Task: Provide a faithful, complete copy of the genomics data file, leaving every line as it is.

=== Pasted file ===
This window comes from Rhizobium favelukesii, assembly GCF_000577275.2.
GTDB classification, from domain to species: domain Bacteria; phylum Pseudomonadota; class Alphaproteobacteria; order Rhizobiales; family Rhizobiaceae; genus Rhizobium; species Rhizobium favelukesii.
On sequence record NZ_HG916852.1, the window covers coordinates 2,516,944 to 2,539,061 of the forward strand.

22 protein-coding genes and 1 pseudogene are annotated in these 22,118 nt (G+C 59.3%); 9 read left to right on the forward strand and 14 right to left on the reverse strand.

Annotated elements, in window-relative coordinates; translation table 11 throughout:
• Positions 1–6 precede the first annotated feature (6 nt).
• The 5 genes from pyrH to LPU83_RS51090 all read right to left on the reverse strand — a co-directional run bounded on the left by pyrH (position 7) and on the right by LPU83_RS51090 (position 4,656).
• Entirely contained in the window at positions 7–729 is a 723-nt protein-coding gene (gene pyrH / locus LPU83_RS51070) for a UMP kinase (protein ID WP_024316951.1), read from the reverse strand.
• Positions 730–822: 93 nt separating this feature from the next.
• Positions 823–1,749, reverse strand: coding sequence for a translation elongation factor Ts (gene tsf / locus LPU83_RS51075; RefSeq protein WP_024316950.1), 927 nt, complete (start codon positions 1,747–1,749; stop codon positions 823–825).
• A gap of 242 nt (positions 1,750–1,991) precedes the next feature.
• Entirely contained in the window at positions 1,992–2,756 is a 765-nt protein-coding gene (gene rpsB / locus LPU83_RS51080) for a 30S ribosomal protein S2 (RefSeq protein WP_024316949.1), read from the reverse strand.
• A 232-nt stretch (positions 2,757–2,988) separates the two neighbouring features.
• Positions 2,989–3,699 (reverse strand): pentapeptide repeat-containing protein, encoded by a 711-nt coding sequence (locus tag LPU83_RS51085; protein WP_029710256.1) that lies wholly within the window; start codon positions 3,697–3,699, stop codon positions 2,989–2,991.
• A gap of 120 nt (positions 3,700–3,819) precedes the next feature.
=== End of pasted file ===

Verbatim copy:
This window comes from Rhizobium favelukesii, assembly GCF_000577275.2.
GTDB classification, from domain to species: domain Bacteria; phylum Pseudomonadota; class Alphaproteobacteria; order Rhizobiales; family Rhizobiaceae; genus Rhizobium; species Rhizobium favelukesii.
On sequence record NZ_HG916852.1, the window covers coordinates 2,516,944 to 2,539,061 of the forward strand.

22 protein-coding genes and 1 pseudogene are annotated in these 22,118 nt (G+C 59.3%); 9 read left to right on the forward strand and 14 right to left on the reverse strand.

Annotated elements, in window-relative coordinates; translation table 11 throughout:
• Positions 1–6 precede the first annotated feature (6 nt).
• The 5 genes from pyrH to LPU83_RS51090 all read right to left on the reverse strand — a co-directional run bounded on the left by pyrH (position 7) and on the right by LPU83_RS51090 (position 4,656).
• Entirely contained in the window at positions 7–729 is a 723-nt protein-coding gene (gene pyrH / locus LPU83_RS51070) for a UMP kinase (protein ID WP_024316951.1), read from the reverse strand.
• Positions 730–822: 93 nt separating this feature from the next.
• Positions 823–1,749, reverse strand: coding sequence for a translation elongation factor Ts (gene tsf / locus LPU83_RS51075; RefSeq protein WP_024316950.1), 927 nt, complete (start codon positions 1,747–1,749; stop codon positions 823–825).
• A gap of 242 nt (positions 1,750–1,991) precedes the next feature.
• Entirely contained in the window at positions 1,992–2,756 is a 765-nt protein-coding gene (gene rpsB / locus LPU83_RS51080) for a 30S ribosomal protein S2 (RefSeq protein WP_024316949.1), read from the reverse strand.
• A 232-nt stretch (positions 2,757–2,988) separates the two neighbouring features.
• Positions 2,989–3,699 (reverse strand): pentapeptide repeat-containing protein, encoded by a 711-nt coding sequence (locus tag LPU83_RS51085; protein WP_029710256.1) that lies wholly within the window; start codon positions 3,697–3,699, stop codon positions 2,989–2,991.
• A gap of 120 nt (positions 3,700–3,819) precedes the next feature.